Billy Bratcher, |
In the Lobby
(Cow Island, 2012)
Before you have a chance to think "Leon Redbone," Billy Bratcher brings up the name. As he acknowledges in the liner notes, "Of all recorded artist's [sic] I enjoy, Redbone would influence me the most."
In the Lobby is, no doubt about it, Redbone-esque, which is to say it's mostly old vaudeville and light blues filtered through something of a folk-revival sensibility. The sound consists of acoustic stringed instruments (with Bratcher's guitar up front in the mix), piano and various horns. Ordinarily the bassist for the well-liked honkytonk/rockabilly band Starline Rhythm Boys, he doesn't sing much like Redbone, which is good because that would be pushing the resemblance too far. His is an easy-going, conversational tenor, rather like one you'd hear on just about any old 78 of 1920s pop music.
The 18 cuts are culled from the repertoires of American musical figures from Jelly Roll Morton, Jimmie Rodgers and Irving Berlin to more modern ones like Steve Goodman, Roy Bookbinder and George Gritzbach (whose funny, gritty "The Sweeper & the Debutant" he covers). Mostly, however, it's the old stuff that captures his imagination. That includes, it must be noted, a song or two or three Redbone also recorded. On the other hand, while he's still around, Redbone's profile is pretty low these days. The recordings of his that most of us have in our collections are the ones he cut in the 1970s. In other words, Bratcher isn't exactly competing with Redbone.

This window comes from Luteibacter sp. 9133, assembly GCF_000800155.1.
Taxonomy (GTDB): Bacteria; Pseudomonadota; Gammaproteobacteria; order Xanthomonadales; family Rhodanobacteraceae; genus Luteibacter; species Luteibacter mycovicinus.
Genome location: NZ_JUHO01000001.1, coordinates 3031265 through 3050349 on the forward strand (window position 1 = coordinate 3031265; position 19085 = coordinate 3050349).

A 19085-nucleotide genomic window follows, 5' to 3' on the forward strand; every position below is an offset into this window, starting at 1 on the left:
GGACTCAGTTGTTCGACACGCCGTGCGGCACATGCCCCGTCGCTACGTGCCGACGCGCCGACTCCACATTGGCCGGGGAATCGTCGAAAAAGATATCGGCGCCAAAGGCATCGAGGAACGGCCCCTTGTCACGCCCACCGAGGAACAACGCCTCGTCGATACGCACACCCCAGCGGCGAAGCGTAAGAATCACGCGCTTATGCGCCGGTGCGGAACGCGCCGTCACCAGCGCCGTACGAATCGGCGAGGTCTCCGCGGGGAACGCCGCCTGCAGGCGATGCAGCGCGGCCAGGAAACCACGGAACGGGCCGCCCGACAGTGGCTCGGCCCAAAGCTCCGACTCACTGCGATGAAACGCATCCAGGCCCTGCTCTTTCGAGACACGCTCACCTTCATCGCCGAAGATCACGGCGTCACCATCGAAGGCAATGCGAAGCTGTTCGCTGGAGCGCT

All that aside, this is an entertaining, accessible record. The material comprises some of the most appealing examples of another era of popular song, when Tin Pan Alley and the middle-class mass audience shared the belief that songwriting ought to be left to the professionals. The writers kept the songs lighter than air; even the ones bemoaning romantic failure weren't all that heartbreaking. The melodies were infused, if only breezily, with jazz. Always pleasant in the ear, they were suited equally to listening and dancing. So, in its amiable fashion, is In the Lobby.
music review by
16 February 2013
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